An inspiration

I recently discovered by chance David Unaipon, the first full-blooded Aboriginal Writer published in Australia. He was also a scientist, a writer, a preacher and an inventor and you can now find his face on the 50$ Australian banknote. I was trying to find some of his writings on the Internet but since no luck with that, I checked out the contents of one of his books, ‘Legendary tales of the Australian Aborigines’, written in 1924-1925. And this is how the chapters sounded like:

  • Aboriginal folklore
  • Aborigines, their traditions, and customs: where did they come from?
  • Some stories about my race: what the Aborigines’ carvings near Sydney mean
  • Belief of the Aborigines in a great spirit
  • Confusion of tongue
  • Fishing
  • The flood and its result: Berrwerina tribe, Darling River
  • The gherawhat (goanna)
  • Gool lun naga (green frog)
  • Hunting
  • How the tortoise got his shell
  • Immortality
  • Love story of the mat rallang
  • The mat kar ree (moon)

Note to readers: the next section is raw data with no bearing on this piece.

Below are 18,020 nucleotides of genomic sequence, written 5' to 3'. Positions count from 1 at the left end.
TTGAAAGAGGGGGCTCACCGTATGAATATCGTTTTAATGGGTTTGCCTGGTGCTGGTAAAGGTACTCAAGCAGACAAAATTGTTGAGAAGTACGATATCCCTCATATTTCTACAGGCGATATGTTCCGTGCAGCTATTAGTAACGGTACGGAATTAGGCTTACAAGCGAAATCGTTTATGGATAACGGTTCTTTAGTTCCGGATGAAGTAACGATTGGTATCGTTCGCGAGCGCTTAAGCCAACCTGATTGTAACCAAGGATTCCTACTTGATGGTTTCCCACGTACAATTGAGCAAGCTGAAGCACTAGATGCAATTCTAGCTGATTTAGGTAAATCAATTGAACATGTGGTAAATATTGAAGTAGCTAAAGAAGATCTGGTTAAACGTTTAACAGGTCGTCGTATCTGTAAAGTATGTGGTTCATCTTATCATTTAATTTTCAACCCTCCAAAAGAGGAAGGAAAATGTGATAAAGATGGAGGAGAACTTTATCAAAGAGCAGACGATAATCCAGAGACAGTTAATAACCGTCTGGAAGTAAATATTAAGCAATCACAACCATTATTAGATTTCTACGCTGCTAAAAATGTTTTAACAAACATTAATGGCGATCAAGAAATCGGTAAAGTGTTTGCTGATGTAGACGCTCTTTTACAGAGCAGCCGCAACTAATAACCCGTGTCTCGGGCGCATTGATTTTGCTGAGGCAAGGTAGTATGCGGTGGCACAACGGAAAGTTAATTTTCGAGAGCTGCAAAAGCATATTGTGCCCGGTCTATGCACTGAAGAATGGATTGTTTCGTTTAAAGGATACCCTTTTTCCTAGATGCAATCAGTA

• Marriage customs of the Australian Aborigines
  • The mischievous crow and the good he did
  • Naroondarie’s wives
  • Nhung e umpie
  • Panp parl lowa : spirit of help among the Aborigines
  • Sport
  • The story of the mungingee
  • The voice of the Great Spirit
  • The water rat who discovered the secret of fire and how it was taken from him by the eagle hawk
  • Whowie
  • Why all the animals peck at the selfish owl : the coming of the light
  • Why manparrie (frogs) jump into the water
  • Witchcraft
  • Wondangar goon na ghun (whale and star fish)
  • A wonderful bun bar rang (lizard)
  • Yara ma tha who
  • How Teddy lost his tail.

The contents are a story in their own right! It makes me want to read the book even more, but I found it on Amazon for some 300 bucks, it exceeds my budget. But maybe you guys find it somewhere or can buy it, ¬†and get to read it, I have a feeling it will enrich your imagination and broaden your universe. But books tend to do that in general, don’t they?

“My race – the Aborigines of Australia – has a vast tradition of legends, myths, and folklore stories. These, which they delight in telling to the younger members of the tribe, have been handed down orally for thousands of years. In fact, all tribal laws and customs are, first of all, told to the children of the tribe in the form of stories, just as the white Australian mother first instructs her children with nursery stories. As a full-blooded member of my race, I think I may claim to be the first – but I hope, not the last – to produce an enduring record of our customs, beliefs, and imaginings. DAVID UNAIPON, 1924”